United North Piha Lifeguard Service & Piha Surf Life Saving Club Take Home 1st Place for “HELP” Rescue

Wednesday, 17 March 2021

Press release

March 17, 2021

[Image: A surfer stranded at Auckland’s Mercer Bay wrote “HELP” in the sand before being rescued by Surf Lifeguards from United North Piha Lifeguard Service & Piha Surf Life Saving Club]

Sometimes the difference between life and death can be as thin as a line in the sand.

At 3:30pm on February 17th, Surf Lifeguards at United North Piha Lifeguard Service (LS) took a call from a member of the public who was walking along the Mercer Bay Loop Track. The tramper, looking down at isolated Mercer Bay, spotted a man carving the word “HELP” into the sand before collapsing.

It was later discovered that the man was surfing alone at Karekare Beach before losing his surfboard and being sucked around to Mercer Bay and thrown against rocks. The Mercer Bay Loop Track is a well-known, dangerous track that is rarely used. The bay has no cell phone or radio coverage, making it an extremely challenging environment to operate in on the best of days; let alone on an afternoon when the average swell hit 2.5m+.

United North Piha LS’ Patrol Captain tasked lifeguards to respond on a Rescue Water Craft (Jet Ski) and contacted nearby Piha Surf Life Saving Club (SLSC) to request an extra crew person. This would allow both patrols to operate unaffected while the rescue was being carried out.

The Jet Ski launched from United North Piha LS and picked up an experienced Crew Person from Piha SLSC, arriving at Mercer Bay shortly after. The lifeguards spotted the man lying on the beach, waving for attention. At this stage, they deemed him to be out of immediate danger and discussed a plan at the back of the breaking waves. Due to the large surf and steep beach, the Jet Ski would not be able to reach the shore. Instead, they decided to drop one of the lifeguards off as close to the beach as possible so that he could swim to the patient.

The crewman approached the patient and discovered that the surfer had a severe laceration to his leg, as well as countless other cuts and bruises across his body. He was extremely exhausted and was showing signs of hypothermia after being exposed to the elements for 2-3 hours.

Due to the remote location, radio communications to Surfcom were limited to relaying from the beach to the Jet Ski, then from the Jet Ski to Surfcom. The crewman on the beach decided that the severe laceration needed to be bandaged before attempting to transport the patient. The Jet Ski dropped off the on-board first aid kit so that the lifeguard on shore could apply emergency bandages.

While this was happening, the lifeguard waiting on the Jet Ski requested an ambulance to Piha SLSC and Piha SLSC lifeguards prepped the first aid room for the patient's arrival.

Once bandaged, the patient was able to walk with assistance and he was comfortable enough to board the Jet Ski safely. In between sets, the Jet Ski met the lifeguard and patient in waist-deep water and the trio made their way out through the surf back to Piha.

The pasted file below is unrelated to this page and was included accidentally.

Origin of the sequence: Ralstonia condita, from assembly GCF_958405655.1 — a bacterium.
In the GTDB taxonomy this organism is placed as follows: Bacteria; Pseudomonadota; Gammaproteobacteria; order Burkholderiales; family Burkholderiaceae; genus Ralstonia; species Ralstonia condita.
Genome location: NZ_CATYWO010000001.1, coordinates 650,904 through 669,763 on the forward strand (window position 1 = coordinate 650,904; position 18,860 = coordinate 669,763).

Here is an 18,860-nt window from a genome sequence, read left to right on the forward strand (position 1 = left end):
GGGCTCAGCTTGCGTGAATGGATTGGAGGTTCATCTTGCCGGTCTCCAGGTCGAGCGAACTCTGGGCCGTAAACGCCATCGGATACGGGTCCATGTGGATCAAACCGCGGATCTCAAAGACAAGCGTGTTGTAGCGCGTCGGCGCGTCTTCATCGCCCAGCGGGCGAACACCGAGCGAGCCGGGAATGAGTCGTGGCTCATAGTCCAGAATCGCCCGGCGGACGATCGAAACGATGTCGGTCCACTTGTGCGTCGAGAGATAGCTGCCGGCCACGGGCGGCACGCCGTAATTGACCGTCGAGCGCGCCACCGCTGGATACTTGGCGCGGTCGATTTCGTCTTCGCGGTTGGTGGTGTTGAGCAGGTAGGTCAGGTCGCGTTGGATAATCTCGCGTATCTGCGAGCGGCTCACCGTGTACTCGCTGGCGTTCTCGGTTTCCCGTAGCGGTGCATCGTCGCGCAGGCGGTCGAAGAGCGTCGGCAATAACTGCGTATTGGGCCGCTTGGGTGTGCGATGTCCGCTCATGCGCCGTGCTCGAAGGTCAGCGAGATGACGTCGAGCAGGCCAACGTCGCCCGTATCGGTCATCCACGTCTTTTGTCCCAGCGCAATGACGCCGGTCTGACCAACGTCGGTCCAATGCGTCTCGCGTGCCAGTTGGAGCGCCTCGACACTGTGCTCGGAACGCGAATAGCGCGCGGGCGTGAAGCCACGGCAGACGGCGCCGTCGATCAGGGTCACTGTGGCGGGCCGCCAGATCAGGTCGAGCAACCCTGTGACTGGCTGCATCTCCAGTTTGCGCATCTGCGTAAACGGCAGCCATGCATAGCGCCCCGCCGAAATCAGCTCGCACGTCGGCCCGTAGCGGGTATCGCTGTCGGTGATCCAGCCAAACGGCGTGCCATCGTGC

An all-terrain vehicle and lifeguard were ready at the water's edge to transport the patient to the first aid room. The lifeguards helped the patient to shore but he was so exhausted that he collapsed again. The Jet Ski operator and crewman completed a two-person drag out of the water before the patient regained energy and was able to walk assisted.

Lifeguards then continued to look after the patient while they waited for the ambulance to arrive and transport the patient to Auckland City Hospital.

The surfer was reported missing by his wife at 5pm, meaning that if the tramper hadn’t spotted him drawing “HELP” in the sand, it would have taken another two hours before lifeguards went looking for him. This could easily have resulted in a very different outcome. Thankfully, this story has a happy ending and the man was able to be reunited with his 4-day old baby.

bp Head of Country NZ, Matt Elliott, says bp is proud to support incredible Surf Lifesaving teams like the United North Piha LS and Piha SLSC.

“bp has been in partnership with Surf Life Saving New Zealand for 53 years and is so proud to support the organisation’s efforts in keeping us all safer at our beaches,” he says. “This rescue is a great illustration of the incredible difference Surf Lifeguards make on our beaches across the country.”

As the first-place winner of bp Rescue of the Month, United North Piha LS & Piha SLSC will be recognised with $500-worth of bp gift vouchers.


  • If you see someone in trouble at the beach, CALL 111 & ASK FOR THE POLICE. They have a direct line to both Surf Life Saving New Zealand and Coastguard.



SLSNZ is the national association representing 74 surf lifesaving clubs with 18,000+ members, including more than 4,500 volunteer Surf Lifeguards. Our lifeguards patrol over 90 locations each summer and provide emergency call-out rescue services throughout Aotearoa, saving hundreds of lives each year and ensuring thousands return home safe after a day at the beach.

We do all this as a charity and rely on the generosity of the public, commercial partners, foundations and trusts for donations and financial contributions in order to lead and support our incredible front-line volunteer lifeguarding services.

For more information, please contact:

Mackenzie Koppel

Media and Communications Manager

Surf Life Saving NZ

021 757 433